“Why aren’t you nervous?” I ask. “I could press my thumb into your eye, if I wanted.”

“But you don’t want to,” you say, “and you won’t.”

“It would not be hard.” I lower my thumb slowly to your eye. You smile as if daring me, and I can imagine it. The cornea like something between rubber and cartilage, first resisting then bursting against my fingernail. The blood buzzing over my fingers, dripping onto skin and wood, spidering down the drain when I wash them. What I cannot imagine is the sound you would make. Too quickly, I sigh and run my hands back down to your shoulders.

“See,” I say. “You know me better than I know you.”

“And yet you know me better than anyone,” you grin. “Tell me—what else do you want?”

“I want,” I say. A gust of wind carries a swell of snow through the window. It falls over us silently, and I watch a flake melt over the corner of your lip. Vivaldi’s record is still playing somewhere in the room, and I can hardly differentiate the strings from the brass, the percussion from the woodwinds. I am thrumming. I am careening. “I want.”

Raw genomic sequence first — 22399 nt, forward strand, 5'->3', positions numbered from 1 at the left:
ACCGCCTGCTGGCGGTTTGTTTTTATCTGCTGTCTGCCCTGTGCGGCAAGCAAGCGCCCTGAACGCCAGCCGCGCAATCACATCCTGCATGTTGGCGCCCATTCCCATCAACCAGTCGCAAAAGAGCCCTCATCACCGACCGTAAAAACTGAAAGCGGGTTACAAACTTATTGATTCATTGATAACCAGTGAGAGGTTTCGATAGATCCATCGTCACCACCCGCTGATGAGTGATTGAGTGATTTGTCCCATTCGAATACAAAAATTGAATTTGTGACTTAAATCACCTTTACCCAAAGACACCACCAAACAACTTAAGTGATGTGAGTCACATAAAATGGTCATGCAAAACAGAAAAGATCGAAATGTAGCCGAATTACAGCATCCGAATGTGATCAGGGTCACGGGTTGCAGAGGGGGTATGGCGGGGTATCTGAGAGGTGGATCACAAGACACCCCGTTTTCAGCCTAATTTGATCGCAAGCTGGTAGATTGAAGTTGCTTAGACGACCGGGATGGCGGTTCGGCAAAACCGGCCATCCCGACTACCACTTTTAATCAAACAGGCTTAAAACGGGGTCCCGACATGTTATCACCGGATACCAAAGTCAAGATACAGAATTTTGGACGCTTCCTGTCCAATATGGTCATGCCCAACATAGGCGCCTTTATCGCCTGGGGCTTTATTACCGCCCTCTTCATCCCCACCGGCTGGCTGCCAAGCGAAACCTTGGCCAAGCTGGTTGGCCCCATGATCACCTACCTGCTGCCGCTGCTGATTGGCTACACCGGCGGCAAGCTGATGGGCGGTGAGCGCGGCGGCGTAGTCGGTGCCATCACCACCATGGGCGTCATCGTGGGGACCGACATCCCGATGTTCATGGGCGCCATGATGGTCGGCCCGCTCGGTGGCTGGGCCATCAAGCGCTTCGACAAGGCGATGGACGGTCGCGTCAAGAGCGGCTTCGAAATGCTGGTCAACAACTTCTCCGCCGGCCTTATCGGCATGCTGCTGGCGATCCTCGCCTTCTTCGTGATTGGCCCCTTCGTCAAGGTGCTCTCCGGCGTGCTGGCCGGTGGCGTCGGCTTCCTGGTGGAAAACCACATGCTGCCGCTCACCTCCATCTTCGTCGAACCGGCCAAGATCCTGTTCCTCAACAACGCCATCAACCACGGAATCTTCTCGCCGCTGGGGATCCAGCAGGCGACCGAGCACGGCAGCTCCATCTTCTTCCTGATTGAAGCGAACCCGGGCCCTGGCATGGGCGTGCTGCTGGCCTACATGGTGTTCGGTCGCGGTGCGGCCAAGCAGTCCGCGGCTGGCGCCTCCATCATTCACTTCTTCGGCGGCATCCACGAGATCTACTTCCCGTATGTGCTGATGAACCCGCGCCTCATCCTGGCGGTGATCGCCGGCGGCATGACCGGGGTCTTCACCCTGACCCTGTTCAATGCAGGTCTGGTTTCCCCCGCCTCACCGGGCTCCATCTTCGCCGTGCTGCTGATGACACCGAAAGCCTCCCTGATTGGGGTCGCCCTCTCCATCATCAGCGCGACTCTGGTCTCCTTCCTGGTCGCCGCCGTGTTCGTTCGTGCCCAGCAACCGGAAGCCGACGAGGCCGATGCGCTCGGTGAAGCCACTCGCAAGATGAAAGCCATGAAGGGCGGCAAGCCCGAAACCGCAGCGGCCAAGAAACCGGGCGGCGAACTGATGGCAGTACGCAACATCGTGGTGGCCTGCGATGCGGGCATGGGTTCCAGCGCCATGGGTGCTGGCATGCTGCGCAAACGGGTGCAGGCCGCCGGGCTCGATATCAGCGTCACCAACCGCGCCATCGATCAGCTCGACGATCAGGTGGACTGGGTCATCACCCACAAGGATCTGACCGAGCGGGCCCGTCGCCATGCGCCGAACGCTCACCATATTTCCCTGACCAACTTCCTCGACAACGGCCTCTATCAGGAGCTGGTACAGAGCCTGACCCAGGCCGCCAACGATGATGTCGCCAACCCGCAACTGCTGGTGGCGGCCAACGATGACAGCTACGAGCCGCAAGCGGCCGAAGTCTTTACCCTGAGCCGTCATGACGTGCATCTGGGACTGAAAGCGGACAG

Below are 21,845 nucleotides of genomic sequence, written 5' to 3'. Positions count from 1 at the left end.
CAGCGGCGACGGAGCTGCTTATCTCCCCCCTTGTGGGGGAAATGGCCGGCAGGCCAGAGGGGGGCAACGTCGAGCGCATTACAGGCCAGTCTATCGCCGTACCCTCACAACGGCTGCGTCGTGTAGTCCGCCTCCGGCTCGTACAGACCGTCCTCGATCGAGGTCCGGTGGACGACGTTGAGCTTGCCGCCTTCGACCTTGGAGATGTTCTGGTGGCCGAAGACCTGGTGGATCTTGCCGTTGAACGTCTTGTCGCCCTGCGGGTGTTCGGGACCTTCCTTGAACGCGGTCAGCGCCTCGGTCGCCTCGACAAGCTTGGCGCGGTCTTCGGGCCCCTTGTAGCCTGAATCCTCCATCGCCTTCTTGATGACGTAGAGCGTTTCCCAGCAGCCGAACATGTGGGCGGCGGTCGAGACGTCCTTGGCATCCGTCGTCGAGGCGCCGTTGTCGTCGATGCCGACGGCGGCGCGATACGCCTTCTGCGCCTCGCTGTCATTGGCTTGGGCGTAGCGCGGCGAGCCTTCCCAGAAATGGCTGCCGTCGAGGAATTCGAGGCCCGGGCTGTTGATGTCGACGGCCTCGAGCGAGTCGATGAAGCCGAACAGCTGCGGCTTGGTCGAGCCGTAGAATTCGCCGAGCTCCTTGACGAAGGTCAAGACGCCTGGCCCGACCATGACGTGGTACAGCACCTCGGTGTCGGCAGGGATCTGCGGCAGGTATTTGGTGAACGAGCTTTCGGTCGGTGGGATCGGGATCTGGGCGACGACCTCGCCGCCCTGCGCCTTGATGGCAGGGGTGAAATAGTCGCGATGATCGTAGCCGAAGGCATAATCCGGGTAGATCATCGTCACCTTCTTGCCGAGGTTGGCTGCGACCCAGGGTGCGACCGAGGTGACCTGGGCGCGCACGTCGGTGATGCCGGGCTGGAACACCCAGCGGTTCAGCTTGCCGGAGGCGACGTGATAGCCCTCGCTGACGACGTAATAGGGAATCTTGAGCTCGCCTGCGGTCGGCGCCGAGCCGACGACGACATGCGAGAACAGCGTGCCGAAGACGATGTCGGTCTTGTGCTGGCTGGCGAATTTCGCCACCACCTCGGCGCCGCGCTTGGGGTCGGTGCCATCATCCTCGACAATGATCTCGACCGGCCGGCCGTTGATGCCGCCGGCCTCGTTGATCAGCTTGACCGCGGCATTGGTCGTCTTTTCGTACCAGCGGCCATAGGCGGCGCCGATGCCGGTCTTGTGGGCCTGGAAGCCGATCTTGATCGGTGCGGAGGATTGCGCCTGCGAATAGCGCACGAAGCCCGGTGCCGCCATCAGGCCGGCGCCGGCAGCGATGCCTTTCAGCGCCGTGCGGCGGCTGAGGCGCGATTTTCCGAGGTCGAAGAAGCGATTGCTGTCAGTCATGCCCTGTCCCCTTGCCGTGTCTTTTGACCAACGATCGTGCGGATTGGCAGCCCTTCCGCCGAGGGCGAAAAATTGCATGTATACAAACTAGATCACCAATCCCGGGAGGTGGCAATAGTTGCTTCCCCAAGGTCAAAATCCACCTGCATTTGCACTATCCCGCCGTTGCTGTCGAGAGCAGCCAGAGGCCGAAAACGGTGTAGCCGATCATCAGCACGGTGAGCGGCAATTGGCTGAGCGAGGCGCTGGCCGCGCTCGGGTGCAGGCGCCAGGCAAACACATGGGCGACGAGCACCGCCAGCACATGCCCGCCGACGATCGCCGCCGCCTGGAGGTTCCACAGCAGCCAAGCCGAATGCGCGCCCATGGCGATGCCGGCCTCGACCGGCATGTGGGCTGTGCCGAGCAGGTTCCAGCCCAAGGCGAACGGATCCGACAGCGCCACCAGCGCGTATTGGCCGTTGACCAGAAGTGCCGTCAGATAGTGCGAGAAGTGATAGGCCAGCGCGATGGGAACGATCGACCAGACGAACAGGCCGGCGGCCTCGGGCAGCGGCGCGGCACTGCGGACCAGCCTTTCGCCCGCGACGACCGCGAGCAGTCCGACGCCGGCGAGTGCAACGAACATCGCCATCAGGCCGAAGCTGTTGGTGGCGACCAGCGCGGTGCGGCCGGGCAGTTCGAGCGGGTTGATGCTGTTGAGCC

“Tell me,” you say. I imagine the chimaera perched on your collarbone, wings trembling. How would you still them? Would you use your thumb and forefinger as I do? Or would you use your teeth, sharp and deadly?

“I want,” I say, and the words are stuck in my throat, driven through by pins. I want to sob. Your hands curl around my shoulders.

“What if,” you say, “I tell you what I want? Would that help?”

It’s as if my skin is covered with a layer of the wax paper, wrapping me in an unnatural milky haze. I am silent, but you hear me just fine.

“I want…” you say, tracing my collarbones with the edge of your nails. “Just one thing. I already know you.” This is where you would push me against the mounting board. “I’m already touching you.” This is where you would take the pins, line them up just against my skin, metal-on-flesh, keeping my wings and limbs in place. “But what I really want isn’t any of that.” And I feel your knuckles press against my chest.